Microsoft's New Fuel Cell Partner is Ready to Blow Away the Bloom Box
June 26, 2014 2:15 PM
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(Source: Redox Power)
Microsoft plans to test the fuel cells as a means of providing more efficient power to data centers
Microsoft Corp. (
Redox Power Systems LLC
, and the
University of Maryland
have been awarded a $5M USD government grant to test fuel cell technology in Microsoft's data centers. The grant comes courtesy of the
U.S. Department of Energy
Advanced Research Projects Agency – Energy (ARPA-E)
group. The grant is from ARPA-E's
Reliable Electricity Based on Electrochemical Systems (REBELS)
program, which is looking to fund novel on-site power generation technologies.
I. A Tough Market
Redox Power is one of the very few companies to have a large-size, kilowatt scale fuel cell product ready for commercialization. And given the market caps of publicly traded competitors or valuations of those privately held, that alone could make Redox Power billions.
But what is so exciting about Redox Power is that in a market whos current best case is "almost" paying off cost premium versus traditional mechanical fossil fuel generators, this startup may have the world's first commercial scale fuel cell to cost less than a traditional mechanical fossil generator over its lifetime.
A Redox Power PowerSERG2-80 (25 kW) system awaits deployment.
When it come to fuel cells, the technologies are real, but in most cases are either so hard to produce or so expensive that they wouldn't survive the rigors of the for-profit market. However, some kinds of fuel cells -- particularly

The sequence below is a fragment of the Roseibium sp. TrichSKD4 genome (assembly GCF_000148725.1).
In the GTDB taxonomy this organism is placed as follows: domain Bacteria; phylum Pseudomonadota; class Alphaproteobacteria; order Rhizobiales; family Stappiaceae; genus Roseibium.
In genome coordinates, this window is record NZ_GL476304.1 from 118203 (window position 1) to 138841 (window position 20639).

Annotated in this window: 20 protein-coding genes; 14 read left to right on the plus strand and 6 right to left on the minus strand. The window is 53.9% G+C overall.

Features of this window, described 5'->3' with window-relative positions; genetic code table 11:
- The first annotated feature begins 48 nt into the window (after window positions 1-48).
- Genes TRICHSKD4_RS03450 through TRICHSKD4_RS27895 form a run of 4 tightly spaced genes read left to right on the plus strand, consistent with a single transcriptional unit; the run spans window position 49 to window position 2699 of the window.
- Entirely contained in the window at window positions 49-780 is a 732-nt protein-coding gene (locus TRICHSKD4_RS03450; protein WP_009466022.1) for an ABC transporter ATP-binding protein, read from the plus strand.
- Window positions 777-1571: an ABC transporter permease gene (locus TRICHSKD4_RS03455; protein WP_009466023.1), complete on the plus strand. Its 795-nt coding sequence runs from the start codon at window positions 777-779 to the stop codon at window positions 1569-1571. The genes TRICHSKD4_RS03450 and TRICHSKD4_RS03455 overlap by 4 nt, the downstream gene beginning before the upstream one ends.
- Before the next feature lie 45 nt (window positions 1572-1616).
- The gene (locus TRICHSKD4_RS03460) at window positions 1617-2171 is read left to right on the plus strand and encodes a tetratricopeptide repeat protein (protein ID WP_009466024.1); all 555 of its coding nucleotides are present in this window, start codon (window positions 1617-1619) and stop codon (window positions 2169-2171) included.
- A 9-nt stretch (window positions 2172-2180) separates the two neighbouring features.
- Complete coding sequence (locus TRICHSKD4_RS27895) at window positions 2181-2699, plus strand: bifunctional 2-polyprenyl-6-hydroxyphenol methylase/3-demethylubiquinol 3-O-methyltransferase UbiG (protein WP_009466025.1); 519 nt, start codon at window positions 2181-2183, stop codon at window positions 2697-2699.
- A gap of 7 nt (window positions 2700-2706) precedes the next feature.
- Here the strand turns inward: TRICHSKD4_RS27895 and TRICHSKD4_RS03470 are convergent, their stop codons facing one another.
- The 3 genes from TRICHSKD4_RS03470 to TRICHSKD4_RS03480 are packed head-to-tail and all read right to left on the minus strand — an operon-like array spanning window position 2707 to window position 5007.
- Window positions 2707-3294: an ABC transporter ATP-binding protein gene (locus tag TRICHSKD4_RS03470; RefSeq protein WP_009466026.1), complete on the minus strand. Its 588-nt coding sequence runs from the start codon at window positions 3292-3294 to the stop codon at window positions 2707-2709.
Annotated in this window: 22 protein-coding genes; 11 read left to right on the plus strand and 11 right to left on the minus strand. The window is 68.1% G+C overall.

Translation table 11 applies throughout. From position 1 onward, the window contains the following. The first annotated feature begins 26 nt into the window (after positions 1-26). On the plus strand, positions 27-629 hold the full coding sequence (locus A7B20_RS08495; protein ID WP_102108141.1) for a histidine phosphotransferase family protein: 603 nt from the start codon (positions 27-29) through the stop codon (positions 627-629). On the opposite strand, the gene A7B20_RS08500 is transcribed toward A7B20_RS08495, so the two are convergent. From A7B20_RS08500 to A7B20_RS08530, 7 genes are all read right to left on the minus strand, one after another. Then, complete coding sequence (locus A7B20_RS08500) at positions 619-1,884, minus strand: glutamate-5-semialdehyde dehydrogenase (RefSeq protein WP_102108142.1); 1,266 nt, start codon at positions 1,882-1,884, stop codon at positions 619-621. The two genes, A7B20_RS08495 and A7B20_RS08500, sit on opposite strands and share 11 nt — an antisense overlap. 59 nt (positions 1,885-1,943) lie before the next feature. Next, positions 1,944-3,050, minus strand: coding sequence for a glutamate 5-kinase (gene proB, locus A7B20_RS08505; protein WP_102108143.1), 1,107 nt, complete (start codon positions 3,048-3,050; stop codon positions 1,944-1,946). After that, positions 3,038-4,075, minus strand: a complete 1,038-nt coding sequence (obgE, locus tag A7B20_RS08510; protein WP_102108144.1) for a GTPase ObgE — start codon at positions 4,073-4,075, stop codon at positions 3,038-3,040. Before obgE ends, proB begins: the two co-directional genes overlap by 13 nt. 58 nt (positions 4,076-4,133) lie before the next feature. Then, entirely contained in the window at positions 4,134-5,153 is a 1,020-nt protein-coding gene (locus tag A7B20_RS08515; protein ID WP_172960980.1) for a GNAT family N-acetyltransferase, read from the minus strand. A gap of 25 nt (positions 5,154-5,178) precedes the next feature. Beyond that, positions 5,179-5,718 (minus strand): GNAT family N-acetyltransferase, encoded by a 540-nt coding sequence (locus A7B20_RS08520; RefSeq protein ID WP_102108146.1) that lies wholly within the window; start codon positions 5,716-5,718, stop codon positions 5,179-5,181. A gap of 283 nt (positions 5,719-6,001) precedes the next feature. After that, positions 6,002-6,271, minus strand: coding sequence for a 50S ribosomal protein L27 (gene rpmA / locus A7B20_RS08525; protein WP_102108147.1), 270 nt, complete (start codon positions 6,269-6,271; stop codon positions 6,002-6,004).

small backup power cells for personal electronics
-- have started to approach commercial readiness.
The market for large fuel cells has been rockier. According to sources, Germany's Siemens AG (
) -- a top fuel cell pioneer -- has dramatically scaled back its large scale development, General Electric Comp. (
) has completely abandoned the technology according to
a 2010 note
from the Gerson Lehrman Group (GLG). Thus far commercial successes are few and far between.
Sprint Corp. (
a mildly successful in-house large-scale hydrogen fuel cell project. But in terms of companies actually producing large quantities of mid-to-large size fuel cells,
Bloom Energy and its mildly successful "Bloom Energy Servers"
is among the few
commercial success stories
Currently America's large commercial fuel cell producers are:
Plug Power Inc. (
) (market cap: $780M USD)
FuelCell Energy Inc. (
) (market cap: $611M USD)
Ballard Power Systems Inc (
) (market cap: $540M USD)
Hydrogenics Corp. (
) (market cap: $173M USD)
All of those fuel cell startups -- targeting the backup power market -- lost money in 2013, despite generating substantial revenue.
Bloom Energy's blocky fuel cell "boxes" have seen modest sales. [Image Source: The Chronicle]
AT&T, Inc. (
), eBay, Inc. (
), and Staples, Inc. (
) are among the larger commercial partners to buy into the first generation deployment of Bloom Energy Servers. Bloom Energy installing 20-50 megawatts of capacity per year and has 100 megawatts of total installed capacity, presently. It currently handmakes its fuel cell systems at a pair of plants in Newark, New Jersey and Sunnyvale, Calif.
In November 2013 it
expanded to Japan
, where it's since scored several clients.